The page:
Starting a business after retrenchment - the internal challenges!
by Ian Harris and Dr. Vesna Grubacevic
Ian Sets the Scene
Usually, as a business advisor, I find that I have to assist clients to mentally prepare for the challenging road ahead. Often there can be many mental and financial challenges in starting a business, especially after being retrenched.
Recently a younger fellow was referred to me as someone who wanted to start his own business. Let’s call him Tony. Tony had taken a redundancy package from his existing employer and believed this was the perfect time to ‘go out on his own’. Although he had perceived the retrenchment as positive I could see that there were some residual issues associated with self-esteem which lingered. The last 12 months had not been easy. Tony has never been in business for himself. He sought my advice about his start-up.
Clarification of the business model
Initially I clarified his thinking using the Business Model Canvas and narrowed down the nature of the customer segments he was focussing on. As well we worked through his value proposition and how he would telegraph this to the customer segments. He began some serious networking to bring in customers.
But his wife was nervous! She was used to the security of two salaries and this was her first pregnancy. She needed substantial reassurance at a time when he was mentally stretched getting the start-up underway.
Developing a cash flow scenario
There is a need to bring all stakeholders on board and ensure that they understand the challenging pathway ahead - for both the entrepreneur and the partner!
With Tony’s assistance I developed a cash flow scenario for him and his partner. This involved taking stock of the Tony’s cash and borrowing resources and matching it against their living commitments. We were wishing to gauge how long Tony has to realistically generate income from the new venture.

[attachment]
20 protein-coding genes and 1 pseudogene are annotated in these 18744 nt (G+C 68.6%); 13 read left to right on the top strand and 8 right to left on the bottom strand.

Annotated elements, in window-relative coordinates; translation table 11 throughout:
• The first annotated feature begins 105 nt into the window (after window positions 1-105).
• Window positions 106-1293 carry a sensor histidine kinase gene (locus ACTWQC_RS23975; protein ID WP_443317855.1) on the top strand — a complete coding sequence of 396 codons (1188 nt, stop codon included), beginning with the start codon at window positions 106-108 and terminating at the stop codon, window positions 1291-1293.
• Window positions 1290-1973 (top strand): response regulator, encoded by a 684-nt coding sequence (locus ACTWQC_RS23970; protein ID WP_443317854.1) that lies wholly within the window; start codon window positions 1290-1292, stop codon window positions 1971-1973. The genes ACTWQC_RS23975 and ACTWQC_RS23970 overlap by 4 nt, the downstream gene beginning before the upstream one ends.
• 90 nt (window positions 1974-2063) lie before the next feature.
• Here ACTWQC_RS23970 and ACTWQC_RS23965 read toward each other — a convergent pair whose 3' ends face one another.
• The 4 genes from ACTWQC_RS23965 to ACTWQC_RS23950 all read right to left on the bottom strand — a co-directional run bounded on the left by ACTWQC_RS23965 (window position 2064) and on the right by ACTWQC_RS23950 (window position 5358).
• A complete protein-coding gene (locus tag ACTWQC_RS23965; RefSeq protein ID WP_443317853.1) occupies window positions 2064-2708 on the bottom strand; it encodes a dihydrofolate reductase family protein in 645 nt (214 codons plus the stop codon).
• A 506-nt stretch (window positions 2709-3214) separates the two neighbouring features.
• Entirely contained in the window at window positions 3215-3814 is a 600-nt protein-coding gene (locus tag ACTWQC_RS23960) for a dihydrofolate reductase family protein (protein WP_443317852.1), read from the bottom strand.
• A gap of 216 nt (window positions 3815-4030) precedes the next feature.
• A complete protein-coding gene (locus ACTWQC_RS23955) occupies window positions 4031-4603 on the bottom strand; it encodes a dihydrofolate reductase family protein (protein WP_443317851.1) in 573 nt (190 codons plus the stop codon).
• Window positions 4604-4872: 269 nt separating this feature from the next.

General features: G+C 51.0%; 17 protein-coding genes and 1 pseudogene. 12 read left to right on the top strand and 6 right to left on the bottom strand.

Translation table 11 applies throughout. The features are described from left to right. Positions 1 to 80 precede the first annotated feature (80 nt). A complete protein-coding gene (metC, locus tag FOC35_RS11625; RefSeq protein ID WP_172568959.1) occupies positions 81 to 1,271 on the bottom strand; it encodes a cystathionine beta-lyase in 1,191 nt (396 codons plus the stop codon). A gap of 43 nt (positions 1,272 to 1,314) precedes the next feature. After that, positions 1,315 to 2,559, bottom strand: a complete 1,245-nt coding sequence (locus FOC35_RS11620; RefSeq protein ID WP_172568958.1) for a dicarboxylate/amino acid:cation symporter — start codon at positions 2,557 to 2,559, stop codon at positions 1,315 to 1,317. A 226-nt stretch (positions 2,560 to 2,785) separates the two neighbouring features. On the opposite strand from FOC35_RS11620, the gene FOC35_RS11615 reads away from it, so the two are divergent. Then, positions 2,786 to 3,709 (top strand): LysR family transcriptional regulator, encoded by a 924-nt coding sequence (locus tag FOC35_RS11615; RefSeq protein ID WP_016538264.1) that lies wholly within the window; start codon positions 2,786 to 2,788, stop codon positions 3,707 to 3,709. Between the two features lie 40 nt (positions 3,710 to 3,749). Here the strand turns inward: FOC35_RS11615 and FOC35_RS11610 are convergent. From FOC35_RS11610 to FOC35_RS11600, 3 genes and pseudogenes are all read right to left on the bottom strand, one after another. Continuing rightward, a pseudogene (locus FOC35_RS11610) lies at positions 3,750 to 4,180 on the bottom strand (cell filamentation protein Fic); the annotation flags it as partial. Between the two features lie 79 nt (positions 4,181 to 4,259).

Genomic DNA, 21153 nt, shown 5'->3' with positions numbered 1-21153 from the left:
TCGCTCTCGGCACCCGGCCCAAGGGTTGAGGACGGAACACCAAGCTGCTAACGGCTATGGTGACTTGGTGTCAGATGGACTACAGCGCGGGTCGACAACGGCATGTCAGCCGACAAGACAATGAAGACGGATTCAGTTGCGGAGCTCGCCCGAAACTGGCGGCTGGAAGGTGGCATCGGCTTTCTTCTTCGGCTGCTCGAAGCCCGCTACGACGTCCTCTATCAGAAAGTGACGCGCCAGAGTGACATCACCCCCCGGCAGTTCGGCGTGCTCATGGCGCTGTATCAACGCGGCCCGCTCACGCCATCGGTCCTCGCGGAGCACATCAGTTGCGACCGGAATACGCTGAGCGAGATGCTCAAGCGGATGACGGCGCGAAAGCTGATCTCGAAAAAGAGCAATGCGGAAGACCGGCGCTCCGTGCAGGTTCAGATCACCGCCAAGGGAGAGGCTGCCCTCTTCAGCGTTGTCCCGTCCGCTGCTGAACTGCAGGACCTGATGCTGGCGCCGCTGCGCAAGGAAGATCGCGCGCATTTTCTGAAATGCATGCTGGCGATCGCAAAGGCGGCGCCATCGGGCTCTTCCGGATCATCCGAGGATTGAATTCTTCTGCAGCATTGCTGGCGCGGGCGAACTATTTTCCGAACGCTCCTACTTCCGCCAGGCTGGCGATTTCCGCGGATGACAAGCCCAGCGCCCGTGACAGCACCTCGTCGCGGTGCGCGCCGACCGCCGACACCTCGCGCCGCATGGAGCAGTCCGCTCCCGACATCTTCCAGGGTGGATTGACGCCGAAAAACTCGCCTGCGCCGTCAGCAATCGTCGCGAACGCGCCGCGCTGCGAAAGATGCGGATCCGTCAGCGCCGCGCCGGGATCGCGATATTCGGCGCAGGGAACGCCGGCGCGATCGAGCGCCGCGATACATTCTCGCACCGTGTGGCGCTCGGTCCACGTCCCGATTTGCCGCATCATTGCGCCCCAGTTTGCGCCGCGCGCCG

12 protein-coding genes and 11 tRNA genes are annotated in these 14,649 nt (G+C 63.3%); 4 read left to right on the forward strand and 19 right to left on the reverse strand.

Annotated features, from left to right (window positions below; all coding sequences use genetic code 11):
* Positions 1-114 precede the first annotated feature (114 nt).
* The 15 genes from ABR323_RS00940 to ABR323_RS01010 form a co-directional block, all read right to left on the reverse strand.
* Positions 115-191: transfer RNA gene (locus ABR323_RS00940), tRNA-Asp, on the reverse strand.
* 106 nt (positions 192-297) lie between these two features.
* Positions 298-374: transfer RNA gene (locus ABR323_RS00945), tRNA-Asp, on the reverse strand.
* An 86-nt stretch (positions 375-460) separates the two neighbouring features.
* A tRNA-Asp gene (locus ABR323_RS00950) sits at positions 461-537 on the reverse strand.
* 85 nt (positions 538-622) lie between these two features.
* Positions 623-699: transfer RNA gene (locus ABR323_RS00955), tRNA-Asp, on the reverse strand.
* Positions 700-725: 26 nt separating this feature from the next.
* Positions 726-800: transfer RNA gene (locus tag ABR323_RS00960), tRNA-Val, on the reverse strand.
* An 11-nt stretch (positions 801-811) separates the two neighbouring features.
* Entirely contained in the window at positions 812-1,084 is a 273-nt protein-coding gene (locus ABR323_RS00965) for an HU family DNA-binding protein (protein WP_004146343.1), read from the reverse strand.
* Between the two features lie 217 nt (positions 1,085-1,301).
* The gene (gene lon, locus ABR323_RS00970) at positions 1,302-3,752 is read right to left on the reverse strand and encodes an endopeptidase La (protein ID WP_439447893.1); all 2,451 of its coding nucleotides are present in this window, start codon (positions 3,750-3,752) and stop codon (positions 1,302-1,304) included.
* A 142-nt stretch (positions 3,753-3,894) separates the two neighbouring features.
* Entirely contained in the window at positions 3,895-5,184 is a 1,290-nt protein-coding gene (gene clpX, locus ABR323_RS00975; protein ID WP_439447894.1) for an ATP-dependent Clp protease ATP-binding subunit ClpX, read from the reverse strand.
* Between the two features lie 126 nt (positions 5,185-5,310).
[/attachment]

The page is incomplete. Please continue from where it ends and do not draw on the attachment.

It appeared that the couple could sustain themselves for nearly 12 months. This was reassuring to both parties and gave them some mental space.
Developing mental resilience
Having a good idea about the financial challenges is one thing however it is also critical to bolster the mental resilience of the entrepreneur. Mostly business advisors have no training in this highly important area.
Tony definitely needs mental support and some practical techniques to assist him traverse the challenges of the situation he finds himself in. I have spoken to him about getting his mind in order for the pathway ahead and to seek Vesna’s assistance.
If you are like Tony, starting your own business, below are some tips from Vesna to assist you on your journey.
Shift Your Thinking
Having being through the journey of transitioning from employment to self employment myself, I understand the significant change in thinking that is required to succeed in your own business.
The biggest risk in business is not backing yourself enough, not having enough self belief, not taking action that will lead to your success. It is only fear and self doubt that increases the risk because then we second guess our decisions, question everything and delay action – this is where the real risk to sabotaging our success lies.
Retrenchment can add additional emotional and mental issues to the journey. Any ill feelings (eg. anger, resentment, rejection, betrayal, grief, hurt, etc) around retrenchment need to be addressed and fully let go so that they stop hindering the mental resilience that is required to be a successful business owner.